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Nursing Homes for the Disabled

What Family Caregivers Should Know

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Nursing Homes for the Disabled

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Mills2010 @Dreamstime.com

There are a variety of reasons that someone may need to spend time in a nursing home. Common reasons include temporary disability, acute rehabilitation therapy or long-term care. Choosing a nursing home can be stressful for caregivers, especially if the person who will be living in one is resisting. It is therefore very important that facilities under consideration are thoroughly checked for comfort, level of care and accessibility according to needs.

Types of Facilities

There are various types of nursing home facilities that can provide care for a loved one. The types include:

  • Long-term care facilities. These facilities primarily care for an aging population. They may have limited resources available to care for a disabled patient with special needs.
  • Daycare facilities. These facilities often operate out of long-term care facilities. They offer daytime care while their primary caregiver works during the day. The services vary, offering options such as day trips, games, art and physical activities.
  • Acute care rehab facilities – usually short-term. These facilities may be part of a larger long-term facility. Rehab facility programs usually provide 2-3 hours of physical therapy per day as well as other types of therapies for those who are recovering from disabling incident or surgery.
  • Youth care facilities. Youth care facilities may be independent from eldercare facilities, or they may be part of a long-term care facility. Since children and young adults have very different needs from other adults, it is important to find a facility that caters to their specific needs.

The type of facility should fit the needs of the patient. For example, don’t rely on a long-term facility to provide rigorous rehabilitation therapy for a patient unless they specifically offer this type of service. Many individuals aren’t aware that there are many options available when it comes to nursing home facilities; therefore it is important to find out what your options are by doing some research before making a commitment.

Levels of Care

At each facility there may be differing levels of care, depending on the needs of patients. Family members and caregivers should expect the following:

  • Long-term care. Many eldercare nursing homes provide minimal care to the residents, aside from offering various amenities and activities. They usually employ many Certified Nursing Assistants, a few Registered Nurses and possibly a physician or nurse practitioner who is available during waking hours. It is preferable to look for a facility that provides a physician or nurse practitioner who is available around the clock if a loved one has a chronic health issue or disabling disease.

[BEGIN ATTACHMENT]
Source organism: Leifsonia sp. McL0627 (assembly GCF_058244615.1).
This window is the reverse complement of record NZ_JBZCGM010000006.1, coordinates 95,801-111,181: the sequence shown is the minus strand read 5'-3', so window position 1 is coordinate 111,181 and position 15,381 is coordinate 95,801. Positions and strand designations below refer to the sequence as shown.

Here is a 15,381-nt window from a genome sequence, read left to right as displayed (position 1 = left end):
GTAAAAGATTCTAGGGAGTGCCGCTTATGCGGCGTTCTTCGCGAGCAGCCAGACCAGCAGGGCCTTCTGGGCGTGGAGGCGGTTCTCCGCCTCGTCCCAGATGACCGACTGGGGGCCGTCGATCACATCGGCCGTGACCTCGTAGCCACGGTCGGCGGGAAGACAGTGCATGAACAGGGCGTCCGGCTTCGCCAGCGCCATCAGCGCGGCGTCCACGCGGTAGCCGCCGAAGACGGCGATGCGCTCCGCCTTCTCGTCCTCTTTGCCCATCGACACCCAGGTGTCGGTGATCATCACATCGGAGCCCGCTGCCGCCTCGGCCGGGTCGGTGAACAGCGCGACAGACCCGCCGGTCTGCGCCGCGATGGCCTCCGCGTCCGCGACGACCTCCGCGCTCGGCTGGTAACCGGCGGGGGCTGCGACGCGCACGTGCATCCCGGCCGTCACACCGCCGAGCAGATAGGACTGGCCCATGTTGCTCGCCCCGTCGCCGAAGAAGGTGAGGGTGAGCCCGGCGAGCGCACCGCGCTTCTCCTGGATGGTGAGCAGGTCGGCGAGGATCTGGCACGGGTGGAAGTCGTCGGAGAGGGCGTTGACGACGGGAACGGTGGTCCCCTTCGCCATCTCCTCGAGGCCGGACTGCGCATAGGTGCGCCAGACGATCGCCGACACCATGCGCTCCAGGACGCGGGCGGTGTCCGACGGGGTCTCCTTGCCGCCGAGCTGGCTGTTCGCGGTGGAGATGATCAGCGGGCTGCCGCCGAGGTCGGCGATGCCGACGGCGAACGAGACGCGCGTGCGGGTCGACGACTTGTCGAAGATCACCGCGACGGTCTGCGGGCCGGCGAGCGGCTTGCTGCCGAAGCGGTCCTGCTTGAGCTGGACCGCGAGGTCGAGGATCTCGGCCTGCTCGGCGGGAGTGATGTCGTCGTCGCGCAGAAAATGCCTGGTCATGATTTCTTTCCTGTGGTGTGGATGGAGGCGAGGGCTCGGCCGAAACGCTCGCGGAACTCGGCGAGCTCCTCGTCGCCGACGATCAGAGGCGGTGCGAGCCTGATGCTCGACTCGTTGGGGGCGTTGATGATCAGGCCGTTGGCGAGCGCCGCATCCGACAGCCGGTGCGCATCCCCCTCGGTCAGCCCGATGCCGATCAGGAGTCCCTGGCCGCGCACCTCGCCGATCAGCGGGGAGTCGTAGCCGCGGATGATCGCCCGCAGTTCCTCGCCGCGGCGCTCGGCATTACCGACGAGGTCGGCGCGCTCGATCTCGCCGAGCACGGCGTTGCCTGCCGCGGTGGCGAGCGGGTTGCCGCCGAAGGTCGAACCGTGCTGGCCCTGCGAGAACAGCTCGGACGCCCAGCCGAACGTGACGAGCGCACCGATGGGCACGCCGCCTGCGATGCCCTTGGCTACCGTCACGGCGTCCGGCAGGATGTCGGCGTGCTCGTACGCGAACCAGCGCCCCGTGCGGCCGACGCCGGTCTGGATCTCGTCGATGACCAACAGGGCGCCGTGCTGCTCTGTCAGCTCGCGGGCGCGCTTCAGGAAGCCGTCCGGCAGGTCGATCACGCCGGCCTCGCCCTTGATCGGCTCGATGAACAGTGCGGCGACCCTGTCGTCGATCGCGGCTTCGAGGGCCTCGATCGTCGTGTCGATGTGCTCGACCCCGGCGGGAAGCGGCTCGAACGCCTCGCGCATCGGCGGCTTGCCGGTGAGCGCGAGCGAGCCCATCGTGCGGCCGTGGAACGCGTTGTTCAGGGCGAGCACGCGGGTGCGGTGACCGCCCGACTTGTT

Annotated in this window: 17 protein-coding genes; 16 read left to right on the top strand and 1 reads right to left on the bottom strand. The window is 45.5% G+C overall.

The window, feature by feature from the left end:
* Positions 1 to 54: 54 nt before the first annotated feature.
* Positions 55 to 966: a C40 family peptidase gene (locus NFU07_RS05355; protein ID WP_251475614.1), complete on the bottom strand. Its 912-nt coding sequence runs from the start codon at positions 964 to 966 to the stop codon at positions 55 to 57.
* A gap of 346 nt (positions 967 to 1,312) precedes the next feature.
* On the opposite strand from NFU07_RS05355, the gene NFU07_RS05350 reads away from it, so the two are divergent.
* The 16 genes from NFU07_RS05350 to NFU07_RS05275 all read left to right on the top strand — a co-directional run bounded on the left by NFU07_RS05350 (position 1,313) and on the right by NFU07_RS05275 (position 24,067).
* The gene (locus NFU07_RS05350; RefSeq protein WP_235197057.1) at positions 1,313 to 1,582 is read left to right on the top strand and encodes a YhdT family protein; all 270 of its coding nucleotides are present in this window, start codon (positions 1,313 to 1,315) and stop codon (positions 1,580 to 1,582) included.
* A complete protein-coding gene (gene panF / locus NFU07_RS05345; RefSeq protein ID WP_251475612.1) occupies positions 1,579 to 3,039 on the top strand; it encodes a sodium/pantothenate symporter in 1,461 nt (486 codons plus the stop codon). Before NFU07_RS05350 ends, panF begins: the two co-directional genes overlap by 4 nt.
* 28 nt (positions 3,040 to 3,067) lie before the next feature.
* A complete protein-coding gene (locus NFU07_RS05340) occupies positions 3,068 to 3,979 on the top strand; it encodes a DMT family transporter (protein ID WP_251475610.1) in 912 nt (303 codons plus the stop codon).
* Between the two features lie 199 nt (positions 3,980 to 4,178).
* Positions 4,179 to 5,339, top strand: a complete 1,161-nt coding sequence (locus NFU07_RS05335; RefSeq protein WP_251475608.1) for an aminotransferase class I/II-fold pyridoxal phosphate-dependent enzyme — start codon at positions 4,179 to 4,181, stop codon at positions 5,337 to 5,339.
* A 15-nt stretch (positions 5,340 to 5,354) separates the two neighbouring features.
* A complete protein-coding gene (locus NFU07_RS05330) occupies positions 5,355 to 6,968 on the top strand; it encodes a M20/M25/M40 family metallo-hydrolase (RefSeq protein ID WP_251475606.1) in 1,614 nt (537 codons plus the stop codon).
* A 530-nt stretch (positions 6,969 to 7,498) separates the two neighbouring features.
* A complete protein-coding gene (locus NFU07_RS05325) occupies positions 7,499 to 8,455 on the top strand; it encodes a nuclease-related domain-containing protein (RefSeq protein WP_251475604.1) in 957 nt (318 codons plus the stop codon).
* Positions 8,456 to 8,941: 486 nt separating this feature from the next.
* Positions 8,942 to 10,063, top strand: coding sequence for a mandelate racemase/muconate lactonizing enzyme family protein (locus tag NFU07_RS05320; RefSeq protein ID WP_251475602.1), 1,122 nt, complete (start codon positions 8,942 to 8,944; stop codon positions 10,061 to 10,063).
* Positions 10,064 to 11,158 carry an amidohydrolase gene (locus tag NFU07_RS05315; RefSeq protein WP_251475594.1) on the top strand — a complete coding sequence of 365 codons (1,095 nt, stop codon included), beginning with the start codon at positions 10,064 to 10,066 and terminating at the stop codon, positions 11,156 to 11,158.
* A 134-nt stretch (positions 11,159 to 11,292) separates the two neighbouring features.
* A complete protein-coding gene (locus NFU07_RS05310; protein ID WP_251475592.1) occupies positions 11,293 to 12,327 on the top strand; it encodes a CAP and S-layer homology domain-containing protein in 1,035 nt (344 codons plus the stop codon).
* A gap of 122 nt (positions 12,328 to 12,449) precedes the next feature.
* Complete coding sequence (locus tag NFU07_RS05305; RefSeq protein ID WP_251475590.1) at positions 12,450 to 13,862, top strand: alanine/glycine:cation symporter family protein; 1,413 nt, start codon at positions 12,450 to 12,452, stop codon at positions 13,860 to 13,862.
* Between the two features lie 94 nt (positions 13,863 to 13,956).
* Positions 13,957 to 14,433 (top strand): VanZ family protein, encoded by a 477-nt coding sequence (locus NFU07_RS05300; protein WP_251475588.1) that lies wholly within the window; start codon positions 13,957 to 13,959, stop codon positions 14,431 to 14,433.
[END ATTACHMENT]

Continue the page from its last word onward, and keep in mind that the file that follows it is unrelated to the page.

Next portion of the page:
• Daycare. A daycare facility provides what its name implies – care during the day. The amount of care and attention depends upon the caregiver ratio to the number of patients. Depending upon the individual needs of the patient (such as a child with muscular dystrophy or cerebral palsy), a lower ratio is preferred. Look for a facility that provides activities geared toward the age of the patient, especially when looking for care for a child. A daycare for the elderly won’t offer much for a teen who is disabled. On-site caregivers usually have experience providing activities for children and/or adults, and additional staff members are often Certified Nursing Assistants.
  • Acute rehab facilities. Acute rehab facilities vary greatly, depending upon whether they are state-run or private. Patients should expect to have licensed physical therapists and occupational therapists work with them during their therapy sessions. Between therapy sessions there are usually Certified Nursing Assistants attending their needs. Look for a facility that also has Registered Nurses on staff around the clock, as well as a physician or nurse practitioner.
  • Youth care facilities. A youth care facility should have its primary focus on the care of children and young adults. Their needs include longer open hours during the evening so they may interact with friends and family (many eldercare facilities close their doors to visitors at 8pm). They also may need tutors so they can continue their education. In addition, they have healthcare needs, such as birth control and menstruation, which need to be addressed. Since they may fall prey to caregivers in a facility, it is very important to carefully select one that performs background checks on the employees. Primary caregivers in a youth care facility include Certified Nurse Practitioners, Registered Nurses and specialty care providers, such as licensed therapists. Depending upon a child’s disability issues, having a nurse practitioner or physician available at all times may be an important consideration in the selection process.

When Problems Arise

Occasionally, the fit between a patient and a facility does not work out. A family may decide there isn’t enough care, or that there is too much oversight. There may be incidences of neglect, or a patient may feel that there aren’t enough stimulating activities to keep them occupied. When this happens, family members should first contact the administrator at the facility to address any problems. If there is no resolution, the next step is to find another facility, and then have the case manager at the new location arrange the move. The most important thing is to place the needs and dignity of the patient over those of any facility.

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